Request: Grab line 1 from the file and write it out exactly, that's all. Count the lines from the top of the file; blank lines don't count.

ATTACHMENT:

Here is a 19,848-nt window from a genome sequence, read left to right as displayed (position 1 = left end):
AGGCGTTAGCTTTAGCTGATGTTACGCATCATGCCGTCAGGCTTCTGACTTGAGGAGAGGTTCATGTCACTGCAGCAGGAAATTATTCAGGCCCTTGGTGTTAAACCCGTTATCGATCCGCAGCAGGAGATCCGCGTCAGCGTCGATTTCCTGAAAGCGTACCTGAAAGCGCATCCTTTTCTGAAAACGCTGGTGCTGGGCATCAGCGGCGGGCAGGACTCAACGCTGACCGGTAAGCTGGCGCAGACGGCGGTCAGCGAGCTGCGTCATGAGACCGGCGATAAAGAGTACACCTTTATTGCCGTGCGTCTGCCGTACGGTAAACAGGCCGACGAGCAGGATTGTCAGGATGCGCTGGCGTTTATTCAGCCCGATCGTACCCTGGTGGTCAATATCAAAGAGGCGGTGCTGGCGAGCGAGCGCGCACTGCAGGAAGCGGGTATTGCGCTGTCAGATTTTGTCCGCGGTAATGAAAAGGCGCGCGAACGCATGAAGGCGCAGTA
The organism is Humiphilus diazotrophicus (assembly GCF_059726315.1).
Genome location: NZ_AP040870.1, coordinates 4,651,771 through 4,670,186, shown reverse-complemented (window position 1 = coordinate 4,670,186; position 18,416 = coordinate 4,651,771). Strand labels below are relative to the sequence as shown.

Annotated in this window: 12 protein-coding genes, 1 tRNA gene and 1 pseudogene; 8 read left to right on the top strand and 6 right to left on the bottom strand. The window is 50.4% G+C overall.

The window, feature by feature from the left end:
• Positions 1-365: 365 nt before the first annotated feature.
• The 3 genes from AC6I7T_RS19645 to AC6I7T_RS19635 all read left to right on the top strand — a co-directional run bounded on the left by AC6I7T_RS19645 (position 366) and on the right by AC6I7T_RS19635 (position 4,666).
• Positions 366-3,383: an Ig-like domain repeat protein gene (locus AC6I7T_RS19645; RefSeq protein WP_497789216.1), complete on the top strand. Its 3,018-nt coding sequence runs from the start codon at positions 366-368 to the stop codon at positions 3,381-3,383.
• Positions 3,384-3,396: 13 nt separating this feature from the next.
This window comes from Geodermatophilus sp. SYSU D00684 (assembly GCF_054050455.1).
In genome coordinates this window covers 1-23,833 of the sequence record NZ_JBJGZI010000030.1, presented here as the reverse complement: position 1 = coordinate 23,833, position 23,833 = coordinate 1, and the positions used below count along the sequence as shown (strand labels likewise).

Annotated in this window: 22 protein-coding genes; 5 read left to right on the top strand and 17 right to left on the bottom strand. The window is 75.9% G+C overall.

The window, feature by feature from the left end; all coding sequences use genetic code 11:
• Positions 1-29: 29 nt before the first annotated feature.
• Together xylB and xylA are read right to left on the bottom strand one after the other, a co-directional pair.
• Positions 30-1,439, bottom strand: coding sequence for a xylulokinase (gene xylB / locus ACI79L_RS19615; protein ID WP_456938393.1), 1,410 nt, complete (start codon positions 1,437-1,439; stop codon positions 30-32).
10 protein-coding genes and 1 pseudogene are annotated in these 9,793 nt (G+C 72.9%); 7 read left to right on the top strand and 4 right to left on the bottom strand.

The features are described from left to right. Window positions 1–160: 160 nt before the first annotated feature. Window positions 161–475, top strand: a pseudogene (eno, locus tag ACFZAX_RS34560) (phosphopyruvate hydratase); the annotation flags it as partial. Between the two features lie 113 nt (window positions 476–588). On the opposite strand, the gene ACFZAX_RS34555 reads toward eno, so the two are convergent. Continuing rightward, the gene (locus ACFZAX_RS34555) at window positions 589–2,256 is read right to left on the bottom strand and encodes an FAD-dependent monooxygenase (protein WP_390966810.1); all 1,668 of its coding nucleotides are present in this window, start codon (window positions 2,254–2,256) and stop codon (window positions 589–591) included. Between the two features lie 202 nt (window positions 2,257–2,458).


Here is a 19,848-nt window from a genome sequence, read left to right as displayed (position 1 = left end):